Cape Carteret town commissioners’ decision last week to endorse a statewide referendum on the use of gill nets in the state’s coastal waters indicates a willingness to relegate complex scientific issues to a political decision. This devalues the expertise of biologists and scientists in the state’s Division of Marine Fisheries who regularly make these decisions on behalf of all stakeholders, to help one special group – recreational fishermen.
In a 4-1 vote, Cape Carteret commissioners supported a motion by board member Steve Martin endorsing N.C. House Bill 513 that will relegate the decision on the use of gill nets to a statewide referendum in the November 2022 election. The bill, sponsored by N.C. Rep. Bill Richardson, D-Fayetteville would, if passed, prohibit the use of gill nets containing more than 500 square feet of mesh area in coastal waters and would restrict usage to “no more than two nets which shall not be connected be used from any vessel and no person on a vessel shall use more than one net in coastal fishing waters.” The bill does not restrict the use of cast nets utilized by recreational fisherman to catch live bait.
Commissioner Martin, describing himself as a longtime recreational fisherman, sought the board’s endorsement of the house bill on the basis that gill nets are an “indiscriminate killer” of fish that are important to recreational fishermen and to the local economy. “I’m not against netting per se,” he told the board. “I am against gill netting in internal waters. I’m not against commercial fishermen.”
Describing fish as “public resource,” Mr. Martin wants everyone in the state to have a say in how they are harvested. Commissioner Jim Nalitz naively voted to support Mr. Martin’s motion explaining that “it seems all we are doing is (endorsing) a referendum.”
Gill netting by commercial fishermen in state waters has been declining for years as have the number of fishermen who are plying the trade. In 2001, DMF sold 6,783 commercial licenses while in 2020 only 4,426 commercial fishing licenses were sold - a 35% decline in the industry. Keep in mind not all these licenses involved gill net permits.
According to Glenn Skinner, executive director of the N. C. Fisheries Association, “most finfish species landed in the internal and near ocean are caught with gill nets,” including flounder, spot, croaker, mackerel, bluefish, mullet and sea mullet. These are all fish that are economically important to the state’s fish dealers, who in turn sell the catch to local and state restaurants.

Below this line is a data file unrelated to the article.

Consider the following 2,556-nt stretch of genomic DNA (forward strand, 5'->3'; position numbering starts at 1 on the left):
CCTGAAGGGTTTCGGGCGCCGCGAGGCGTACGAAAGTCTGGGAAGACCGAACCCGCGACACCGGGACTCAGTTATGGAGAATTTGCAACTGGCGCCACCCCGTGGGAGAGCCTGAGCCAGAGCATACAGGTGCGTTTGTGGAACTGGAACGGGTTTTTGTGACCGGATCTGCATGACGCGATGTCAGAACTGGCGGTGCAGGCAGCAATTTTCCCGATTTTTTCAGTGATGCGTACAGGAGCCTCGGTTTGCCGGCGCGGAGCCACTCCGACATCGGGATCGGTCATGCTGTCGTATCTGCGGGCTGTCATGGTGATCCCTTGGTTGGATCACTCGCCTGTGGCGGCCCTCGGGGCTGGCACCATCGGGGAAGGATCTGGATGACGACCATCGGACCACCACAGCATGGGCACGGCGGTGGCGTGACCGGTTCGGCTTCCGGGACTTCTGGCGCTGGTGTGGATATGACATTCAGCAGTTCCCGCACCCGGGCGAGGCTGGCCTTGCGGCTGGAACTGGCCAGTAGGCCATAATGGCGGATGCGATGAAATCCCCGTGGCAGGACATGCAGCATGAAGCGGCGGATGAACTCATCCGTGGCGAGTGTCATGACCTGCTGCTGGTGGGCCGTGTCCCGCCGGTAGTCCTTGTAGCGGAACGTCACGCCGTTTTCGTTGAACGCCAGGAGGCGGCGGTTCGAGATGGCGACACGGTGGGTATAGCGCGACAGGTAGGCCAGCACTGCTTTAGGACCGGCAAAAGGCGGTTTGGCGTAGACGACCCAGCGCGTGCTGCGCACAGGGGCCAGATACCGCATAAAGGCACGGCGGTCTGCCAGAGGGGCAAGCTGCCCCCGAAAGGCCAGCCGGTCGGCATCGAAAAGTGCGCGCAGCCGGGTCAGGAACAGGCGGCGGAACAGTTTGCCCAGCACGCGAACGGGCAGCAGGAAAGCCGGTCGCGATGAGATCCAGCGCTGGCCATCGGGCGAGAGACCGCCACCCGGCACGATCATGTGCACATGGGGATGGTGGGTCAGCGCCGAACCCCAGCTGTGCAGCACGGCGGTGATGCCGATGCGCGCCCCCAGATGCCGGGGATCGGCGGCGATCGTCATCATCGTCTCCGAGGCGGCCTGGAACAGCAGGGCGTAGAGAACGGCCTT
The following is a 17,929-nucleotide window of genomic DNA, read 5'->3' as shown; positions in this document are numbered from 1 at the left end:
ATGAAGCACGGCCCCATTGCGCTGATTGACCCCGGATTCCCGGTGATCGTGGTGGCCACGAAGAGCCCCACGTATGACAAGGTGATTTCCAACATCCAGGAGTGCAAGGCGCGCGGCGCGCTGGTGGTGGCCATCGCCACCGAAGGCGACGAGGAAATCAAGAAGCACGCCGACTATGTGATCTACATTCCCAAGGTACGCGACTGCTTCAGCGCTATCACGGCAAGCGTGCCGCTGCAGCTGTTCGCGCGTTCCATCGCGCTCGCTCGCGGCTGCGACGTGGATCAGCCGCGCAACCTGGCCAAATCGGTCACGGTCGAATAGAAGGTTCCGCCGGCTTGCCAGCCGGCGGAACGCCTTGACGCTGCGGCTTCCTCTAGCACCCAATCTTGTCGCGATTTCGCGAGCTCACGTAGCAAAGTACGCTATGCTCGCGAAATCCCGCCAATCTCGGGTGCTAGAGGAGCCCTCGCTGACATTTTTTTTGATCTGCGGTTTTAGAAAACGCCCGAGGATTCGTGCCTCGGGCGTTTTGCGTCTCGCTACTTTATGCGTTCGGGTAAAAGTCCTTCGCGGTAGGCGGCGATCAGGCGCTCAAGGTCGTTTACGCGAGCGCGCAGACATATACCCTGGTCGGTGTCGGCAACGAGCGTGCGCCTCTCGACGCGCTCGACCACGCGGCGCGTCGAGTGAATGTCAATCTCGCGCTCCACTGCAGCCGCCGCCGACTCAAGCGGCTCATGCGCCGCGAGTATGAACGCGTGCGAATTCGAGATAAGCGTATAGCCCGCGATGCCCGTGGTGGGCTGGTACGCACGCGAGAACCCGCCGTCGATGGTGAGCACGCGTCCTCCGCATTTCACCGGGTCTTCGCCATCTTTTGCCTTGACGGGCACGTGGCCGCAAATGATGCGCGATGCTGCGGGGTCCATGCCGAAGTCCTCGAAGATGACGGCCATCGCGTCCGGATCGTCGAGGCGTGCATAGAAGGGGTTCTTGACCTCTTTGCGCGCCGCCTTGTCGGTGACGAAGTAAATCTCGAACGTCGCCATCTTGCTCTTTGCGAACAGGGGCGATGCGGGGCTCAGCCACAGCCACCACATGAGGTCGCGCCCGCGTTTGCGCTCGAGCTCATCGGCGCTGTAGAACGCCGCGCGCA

Mr. Martin’s opinion on the economic value of recreational fishing ignores the even bigger economic value and subsequent influence that commercial fishing has on both the county and the state. Tourists, a vast majority of whom do not fish, come to the county with the anticipation of enjoying fresh local seafood served at restaurants. The availability of a wide variety of locally wild-caught seafood and shellfish is part of the attraction to not only this area but to the state as well since many inland restaurants promote fresh, local seafood on their menus.
Both this local endorsement and the house bill itself further ignore both the cultural and economic value that the commercial fishing industry provides to the state. It is particularly egregious on the part of the Cape Carteret board considering that the commercial fishing industry is one of the major cultural and economic backbones of the county.
Commissioner Jeff Waters, in casting the only opposing vote, correctly noted that fewer gill nets are being used every year, adding that the few who still use them do so “to feed their families,” unlike recreational fishermen who are not dependent on their catch.
But Mr. Waters offered a far more compelling reason not to support the bill and that is most people who would vote in the referendum, “don’t even know what a gill net is and wouldn’t know what they’re voting on and so would just vote against gill nets.”
Defending Rep. Richardson’s bill, Commissioner Martin stressed that fish “are a public trust that belongs to all. Let everyone in the state have a say in this.”
Commissioner Nalitz and the other board members, Don Miller, Mike King and Mr. Martin are naïve to think this topic should be decided by a public referendum. Fish are free ranging, covering large geographical areas both within and outside of state waters and as a result their numbers are impacted by a wide range of variables such as climate, water quality and life cycles. Because of these complexities, the legislature established the Fisheries Reform Act of 1997 delegating the responsibility of in-state fisheries management to a commission made up of commercial and recreational fishermen, scientists, fisheries managers and conservationists who have the expertise to make decisions to include gear usage and schedule for targeting certain species.
As Mr. Skinner noted following the Cape Carteret town boards endorsement of H.B. 513, this decision was “driven by political science, not fisheries science.” The county and the state need to delegate this issue to the people who have the knowledge and not to political whims of a special interest group.